Will They Stay or Will They Go? Using Data Analysis to Predict–and Improve–Acquisition Workforce Retention

by ARP staff  |  Aug 26, 2020

How can the Department of Defense (DoD) and Department of the Navy (DoN) grow and shape the civilian acquisition workforce to deliver world-class warfighting capabilities for the U.S. military? This question has plagued DoD, DoN, and the federal government for decades. Two Naval Postgraduate School (NPS) faculty members are developing a data-driven approach that will allow DoD leadership and human resources managers to forecast an acquisition professional's choice to stay in the workforce or to leave based on his or her socio-demographic, academic, and professional background. This approach will enable leadership to make strategic, informed policy decisions about recruiting, retention, and incentives that cultivate an efficient, diverse, and motivated workforce for the long run.

NPS faculty members Tom Ahn and Amilcar Menichini are developing a Dynamic Retention Model, which uses a powerful mathematical technique called dynamic programming. In their 2019 report “Retention Analysis Modeling for the Acquisition Workforce,” Ahn and Menichini explain how this tool can predict where DoD and DoN can most effectively focus energy and resources to retain and develop members of the acquisition workforce not only for the immediate future, but also for decades ahead. This study addresses a known problem in the defense acquisition workforce – a high percentage of employees (over 50%) are currently within 10 years of retirement age, and there are not enough younger workers to balance this seniority and fill the gaps that will come with the upcoming surge in retirement.

Using data from Defense Manpower Data Center (DMDC), the authors tracked over 13,000 DoD acquisition professionals across four decades. They find two factors that have substantial impact on retention: prior military experience and education level. If an acquisition professional comes to the workforce from military service, they are more likely to remain. Their conclusion: “leadership should augment recruiting from active duty to seamlessly transition them into the civilian workforce.” Additionally, more education equals longer careers. This is especially true for employees who earn master’s degrees mid-career; this group has the longest career. Here, the key takeaways are that leadership “should be ambitious in recruiting advanced degree holders” and "invest in the workforce by encouraging/subsidizing education without worrying about brain drain.”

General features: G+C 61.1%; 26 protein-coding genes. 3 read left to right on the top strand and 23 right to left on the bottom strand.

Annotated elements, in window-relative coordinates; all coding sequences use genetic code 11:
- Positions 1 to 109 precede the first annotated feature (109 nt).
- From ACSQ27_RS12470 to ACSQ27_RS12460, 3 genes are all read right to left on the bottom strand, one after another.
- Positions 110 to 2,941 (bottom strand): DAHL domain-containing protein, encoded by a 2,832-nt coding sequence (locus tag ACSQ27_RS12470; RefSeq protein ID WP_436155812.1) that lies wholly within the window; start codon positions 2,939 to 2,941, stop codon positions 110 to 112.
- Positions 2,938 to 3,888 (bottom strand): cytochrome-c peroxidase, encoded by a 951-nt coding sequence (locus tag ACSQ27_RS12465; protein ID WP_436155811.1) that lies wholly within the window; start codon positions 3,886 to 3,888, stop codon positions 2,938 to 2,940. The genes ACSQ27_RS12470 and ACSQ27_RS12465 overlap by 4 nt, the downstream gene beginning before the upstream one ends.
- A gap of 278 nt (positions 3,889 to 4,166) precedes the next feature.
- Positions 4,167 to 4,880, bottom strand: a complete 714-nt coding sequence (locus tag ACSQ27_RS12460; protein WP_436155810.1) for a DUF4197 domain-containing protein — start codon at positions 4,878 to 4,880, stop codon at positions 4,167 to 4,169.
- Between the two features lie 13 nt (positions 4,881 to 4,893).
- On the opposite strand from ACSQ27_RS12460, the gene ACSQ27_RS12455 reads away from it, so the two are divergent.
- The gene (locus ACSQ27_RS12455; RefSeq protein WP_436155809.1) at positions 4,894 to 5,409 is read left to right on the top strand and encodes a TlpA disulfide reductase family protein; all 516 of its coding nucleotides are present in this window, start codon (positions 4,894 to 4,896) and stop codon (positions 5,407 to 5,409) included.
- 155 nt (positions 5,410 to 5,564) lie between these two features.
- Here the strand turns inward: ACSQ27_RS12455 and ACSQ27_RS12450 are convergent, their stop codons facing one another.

The study also finds that while the acquisition workforce is fairly diverse, it is more heavily weighted toward female and white. As retention rates hold steady across all demographic groups, DoD leadership may be able to improve diversity by ramping up recruitment of traditionally under-represented socio-economic groups.

The authors propose ambitious additions to the model, which "can be extended in different important directions. For instance, we may incorporate the effect of the Federal Employees Retirement System pension and Thrift Savings Plan on retention behavior. We can also extend the model to help leaders make hiring/firing decisions at various points of the employee experience distribution to achieve a target shape of the force in a certain number of years.” The fully constructed model will allow leadership to use the information and analysis generated to make smarter, more cost-effective talent management decisions to improve the acquisition workforce. For example, as implied in the current study, DoD may be able to cut costs, increase retention, and improve worker quality by putting more funds toward subsidized education rather than into higher compensation or retirement benefits.

As noted in this report, the DoD and DoN strategic workforce plans note the need for a diverse, adaptable, and well-managed acquisition workforce for the U.S. military to remain competitive in an age of rapidly changing technologies, business processes, and threats. Using the power of data analysis to understand what motivates today’s workforce – and what is likely to predict workforce behavior in the near (and far) future – is an invaluable contribution to DoD and DoN.

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